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Wednesday, December 11, 2013

Timothy Bowers and Ingrained Disability Based Bias : Part Two

Thanks to a Facebook "friend" I came across a blog post that echoes what I just wrote.  I somehow missed this post as it appeared November 18.  I urge you to read "Thoughts on the Tom Bowers Tragedy" at the Squeeky Wheel. Link: 

Here are two excellent quotes: 

It is disturbing how quickly the newly disabled are presented with a bleak picture, made to feel like a burden, and never given a chance to consider that life in a wheelchair does not have to mean the end of a valuable life. The problem in society is that it carelessly allows people to believe that it is the end, no questions asked. The “no one would blame you if you want to die” attitude says “Yeah, I don’t see the value of your life either” and people with disabilities can extinguish their lives unchallenged. We believe what we are taught, and we are taught to expect empty lives when we become disabled. I do not feel angry at Bowers for his choice, but I do feel angry at the world he lived in for making him feel like that choice was only natural.

I hope that one day there will be no more stories like this, because we will know how much we are loved and valued no matter what our physical abilities may be. That we will not have to be afraid of how others will see us once we become disabled. That we will go forward knowing that we are entitled to a valuable existence. And no one will be hastily allowed to die because no one gave him or her a chance to learn how to live again. 

In recent weeks I have struggled mightily with a gut wrenching loneliness. Some of this was personal and I will no longer mention this aspect of my life. To do so could cloud larger points I am trying to make.  As of today my loneliness is directly related to my disability. I have reluctantly concluded that despite three decades of demonstrating my value as a human being I will never be perceived as such. Dehumanizing and degrading experiences and disability go hand in hand. I remain stunned by what took place at William and Hobart Smith. This experience and the hundreds if not thousands of others like it have proven to be like a cancer in my soul. It just eats away at me every day. If scholars do not understand the broader ramifications of disability, if scholars dismiss the lack of wheelchair access as a problem or mistake is it reasonable to expect  society at large values my existence? In a word no.  This emphasizes just how alone we people with a disability are. By alone in this context I mean our existence is of little value. Bowers paid the ultimate price for this cultural bias.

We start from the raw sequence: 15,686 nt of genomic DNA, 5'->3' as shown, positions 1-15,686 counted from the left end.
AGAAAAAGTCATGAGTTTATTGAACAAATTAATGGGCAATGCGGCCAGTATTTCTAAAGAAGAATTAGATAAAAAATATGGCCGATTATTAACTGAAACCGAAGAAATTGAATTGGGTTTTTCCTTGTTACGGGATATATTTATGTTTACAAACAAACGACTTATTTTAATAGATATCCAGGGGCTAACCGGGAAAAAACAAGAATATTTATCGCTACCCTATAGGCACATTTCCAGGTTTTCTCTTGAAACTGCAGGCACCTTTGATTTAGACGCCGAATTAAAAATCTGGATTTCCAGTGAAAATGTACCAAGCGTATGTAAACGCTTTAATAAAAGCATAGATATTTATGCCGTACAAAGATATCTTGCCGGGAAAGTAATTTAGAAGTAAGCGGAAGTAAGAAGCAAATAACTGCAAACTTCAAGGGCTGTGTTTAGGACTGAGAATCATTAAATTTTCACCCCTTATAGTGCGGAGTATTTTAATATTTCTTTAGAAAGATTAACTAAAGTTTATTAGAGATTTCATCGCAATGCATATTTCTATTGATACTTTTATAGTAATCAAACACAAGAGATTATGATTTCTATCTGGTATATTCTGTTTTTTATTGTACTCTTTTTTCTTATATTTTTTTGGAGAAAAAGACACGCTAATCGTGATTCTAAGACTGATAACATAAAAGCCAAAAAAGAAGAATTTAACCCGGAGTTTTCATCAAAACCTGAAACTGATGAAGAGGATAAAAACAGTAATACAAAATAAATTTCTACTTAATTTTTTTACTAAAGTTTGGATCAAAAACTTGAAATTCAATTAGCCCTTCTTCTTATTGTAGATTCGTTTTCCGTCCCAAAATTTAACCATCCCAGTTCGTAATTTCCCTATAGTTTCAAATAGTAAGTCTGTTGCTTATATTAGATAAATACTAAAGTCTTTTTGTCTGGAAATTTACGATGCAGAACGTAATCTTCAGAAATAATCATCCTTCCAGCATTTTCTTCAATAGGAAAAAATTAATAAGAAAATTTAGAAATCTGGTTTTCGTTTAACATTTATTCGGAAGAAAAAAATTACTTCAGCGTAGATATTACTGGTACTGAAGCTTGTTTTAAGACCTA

Jo Kelly said...

Bill - as always I agree with you. What shocks me the most about this is....where was the social worker or psychologist to say - Hey! Maybe we could give him a few days to absorb all of this? Where is the conscience of all these medical workers? What is wrong with this family that they so easily let go of one of their own?

Alex Schadenberg said...

Dear Bad Cripple:

You are completely right about the negative attitudes and Ingrained disability bias that exists in society. But that should tell you how important your message is to the world.

Keep it up and never stop fighting.

william Peace said...

Jo, Bowers supposedly told his family he would never want to use a wheelchair prior to his injury. For the bioethicists that weighed in this was more than enough to deem Bowers death ethical; a perfect example of a patient making an autonomous decision. We both know this line of thought is grossly wrong.
Alex, I wish I could have had the time to chat with you in Toronto. I assure you I will not stop fighting. It is not in my nature to give up.